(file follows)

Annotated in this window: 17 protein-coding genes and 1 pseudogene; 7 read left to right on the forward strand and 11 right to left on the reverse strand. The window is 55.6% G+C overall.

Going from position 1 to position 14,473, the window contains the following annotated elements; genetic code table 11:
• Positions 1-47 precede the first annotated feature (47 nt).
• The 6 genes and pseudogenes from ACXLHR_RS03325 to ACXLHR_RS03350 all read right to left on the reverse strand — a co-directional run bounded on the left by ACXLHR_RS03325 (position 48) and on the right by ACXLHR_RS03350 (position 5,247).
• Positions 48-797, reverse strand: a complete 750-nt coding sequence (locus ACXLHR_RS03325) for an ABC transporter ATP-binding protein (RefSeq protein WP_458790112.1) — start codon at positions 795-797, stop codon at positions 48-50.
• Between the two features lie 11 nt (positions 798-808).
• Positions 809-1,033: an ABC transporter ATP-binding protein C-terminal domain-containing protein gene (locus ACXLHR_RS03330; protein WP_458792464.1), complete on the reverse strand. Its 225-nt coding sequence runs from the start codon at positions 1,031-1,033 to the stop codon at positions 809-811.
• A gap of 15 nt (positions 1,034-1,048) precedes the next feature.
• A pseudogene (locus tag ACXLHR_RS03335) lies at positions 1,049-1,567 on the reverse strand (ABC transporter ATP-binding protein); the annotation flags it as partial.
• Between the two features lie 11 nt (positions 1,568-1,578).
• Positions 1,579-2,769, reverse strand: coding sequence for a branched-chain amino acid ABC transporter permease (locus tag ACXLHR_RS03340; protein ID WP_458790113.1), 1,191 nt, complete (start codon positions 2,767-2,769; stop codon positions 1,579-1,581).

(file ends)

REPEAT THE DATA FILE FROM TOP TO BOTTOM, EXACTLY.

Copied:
Annotated in this window: 17 protein-coding genes and 1 pseudogene; 7 read left to right on the forward strand and 11 right to left on the reverse strand. The window is 55.6% G+C overall.

Going from position 1 to position 14,473, the window contains the following annotated elements; genetic code table 11:
• Positions 1-47 precede the first annotated feature (47 nt).
• The 6 genes and pseudogenes from ACXLHR_RS03325 to ACXLHR_RS03350 all read right to left on the reverse strand — a co-directional run bounded on the left by ACXLHR_RS03325 (position 48) and on the right by ACXLHR_RS03350 (position 5,247).
• Positions 48-797, reverse strand: a complete 750-nt coding sequence (locus ACXLHR_RS03325) for an ABC transporter ATP-binding protein (RefSeq protein WP_458790112.1) — start codon at positions 795-797, stop codon at positions 48-50.
• Between the two features lie 11 nt (positions 798-808).
• Positions 809-1,033: an ABC transporter ATP-binding protein C-terminal domain-containing protein gene (locus ACXLHR_RS03330; protein WP_458792464.1), complete on the reverse strand. Its 225-nt coding sequence runs from the start codon at positions 1,031-1,033 to the stop codon at positions 809-811.
• A gap of 15 nt (positions 1,034-1,048) precedes the next feature.
• A pseudogene (locus tag ACXLHR_RS03335) lies at positions 1,049-1,567 on the reverse strand (ABC transporter ATP-binding protein); the annotation flags it as partial.
• Between the two features lie 11 nt (positions 1,568-1,578).
• Positions 1,579-2,769, reverse strand: coding sequence for a branched-chain amino acid ABC transporter permease (locus tag ACXLHR_RS03340; protein ID WP_458790113.1), 1,191 nt, complete (start codon positions 2,767-2,769; stop codon positions 1,579-1,581).